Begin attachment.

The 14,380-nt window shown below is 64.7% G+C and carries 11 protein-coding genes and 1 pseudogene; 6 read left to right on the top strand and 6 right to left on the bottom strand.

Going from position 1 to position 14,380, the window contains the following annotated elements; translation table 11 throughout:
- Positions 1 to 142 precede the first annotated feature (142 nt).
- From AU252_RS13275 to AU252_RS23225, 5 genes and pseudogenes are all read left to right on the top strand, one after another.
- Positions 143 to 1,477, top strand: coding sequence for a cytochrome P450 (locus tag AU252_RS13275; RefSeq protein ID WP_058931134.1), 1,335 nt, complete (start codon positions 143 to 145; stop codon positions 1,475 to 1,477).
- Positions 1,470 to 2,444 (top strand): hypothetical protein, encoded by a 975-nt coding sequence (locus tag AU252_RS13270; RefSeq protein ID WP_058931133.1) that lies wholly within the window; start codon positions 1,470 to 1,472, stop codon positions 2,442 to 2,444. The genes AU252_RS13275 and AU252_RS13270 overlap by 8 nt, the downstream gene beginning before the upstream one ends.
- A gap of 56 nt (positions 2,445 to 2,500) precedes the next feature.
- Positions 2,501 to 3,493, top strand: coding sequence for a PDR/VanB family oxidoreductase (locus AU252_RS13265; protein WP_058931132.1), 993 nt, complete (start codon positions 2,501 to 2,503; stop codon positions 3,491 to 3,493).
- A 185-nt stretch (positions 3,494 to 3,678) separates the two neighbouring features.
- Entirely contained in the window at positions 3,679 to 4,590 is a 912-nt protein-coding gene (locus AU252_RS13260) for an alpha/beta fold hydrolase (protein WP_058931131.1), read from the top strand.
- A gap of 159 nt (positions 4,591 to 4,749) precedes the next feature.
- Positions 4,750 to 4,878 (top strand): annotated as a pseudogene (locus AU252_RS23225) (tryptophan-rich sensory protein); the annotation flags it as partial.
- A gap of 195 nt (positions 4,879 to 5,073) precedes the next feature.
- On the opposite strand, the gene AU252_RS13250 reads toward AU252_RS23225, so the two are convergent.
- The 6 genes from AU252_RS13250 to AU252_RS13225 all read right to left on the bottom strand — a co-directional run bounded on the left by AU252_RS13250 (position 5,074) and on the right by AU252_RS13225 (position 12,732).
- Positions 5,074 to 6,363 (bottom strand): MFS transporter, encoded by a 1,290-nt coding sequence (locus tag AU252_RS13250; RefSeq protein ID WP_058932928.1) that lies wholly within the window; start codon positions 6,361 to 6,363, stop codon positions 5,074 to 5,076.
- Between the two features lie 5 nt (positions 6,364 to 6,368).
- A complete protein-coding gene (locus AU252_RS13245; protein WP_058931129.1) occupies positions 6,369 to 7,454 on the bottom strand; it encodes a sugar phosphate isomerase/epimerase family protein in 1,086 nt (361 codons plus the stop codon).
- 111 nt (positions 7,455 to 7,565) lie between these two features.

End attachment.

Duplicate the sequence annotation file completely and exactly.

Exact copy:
The 14,380-nt window shown below is 64.7% G+C and carries 11 protein-coding genes and 1 pseudogene; 6 read left to right on the top strand and 6 right to left on the bottom strand.

Going from position 1 to position 14,380, the window contains the following annotated elements; translation table 11 throughout:
- Positions 1 to 142 precede the first annotated feature (142 nt).
- From AU252_RS13275 to AU252_RS23225, 5 genes and pseudogenes are all read left to right on the top strand, one after another.
- Positions 143 to 1,477, top strand: coding sequence for a cytochrome P450 (locus tag AU252_RS13275; RefSeq protein ID WP_058931134.1), 1,335 nt, complete (start codon positions 143 to 145; stop codon positions 1,475 to 1,477).
- Positions 1,470 to 2,444 (top strand): hypothetical protein, encoded by a 975-nt coding sequence (locus tag AU252_RS13270; RefSeq protein ID WP_058931133.1) that lies wholly within the window; start codon positions 1,470 to 1,472, stop codon positions 2,442 to 2,444. The genes AU252_RS13275 and AU252_RS13270 overlap by 8 nt, the downstream gene beginning before the upstream one ends.
- A gap of 56 nt (positions 2,445 to 2,500) precedes the next feature.
- Positions 2,501 to 3,493, top strand: coding sequence for a PDR/VanB family oxidoreductase (locus AU252_RS13265; protein WP_058931132.1), 993 nt, complete (start codon positions 2,501 to 2,503; stop codon positions 3,491 to 3,493).
- A 185-nt stretch (positions 3,494 to 3,678) separates the two neighbouring features.
- Entirely contained in the window at positions 3,679 to 4,590 is a 912-nt protein-coding gene (locus AU252_RS13260) for an alpha/beta fold hydrolase (protein WP_058931131.1), read from the top strand.
- A gap of 159 nt (positions 4,591 to 4,749) precedes the next feature.
- Positions 4,750 to 4,878 (top strand): annotated as a pseudogene (locus AU252_RS23225) (tryptophan-rich sensory protein); the annotation flags it as partial.
- A gap of 195 nt (positions 4,879 to 5,073) precedes the next feature.
- On the opposite strand, the gene AU252_RS13250 reads toward AU252_RS23225, so the two are convergent.
- The 6 genes from AU252_RS13250 to AU252_RS13225 all read right to left on the bottom strand — a co-directional run bounded on the left by AU252_RS13250 (position 5,074) and on the right by AU252_RS13225 (position 12,732).
- Positions 5,074 to 6,363 (bottom strand): MFS transporter, encoded by a 1,290-nt coding sequence (locus tag AU252_RS13250; RefSeq protein ID WP_058932928.1) that lies wholly within the window; start codon positions 6,361 to 6,363, stop codon positions 5,074 to 5,076.
- Between the two features lie 5 nt (positions 6,364 to 6,368).
- A complete protein-coding gene (locus AU252_RS13245; protein WP_058931129.1) occupies positions 6,369 to 7,454 on the bottom strand; it encodes a sugar phosphate isomerase/epimerase family protein in 1,086 nt (361 codons plus the stop codon).
- 111 nt (positions 7,455 to 7,565) lie between these two features.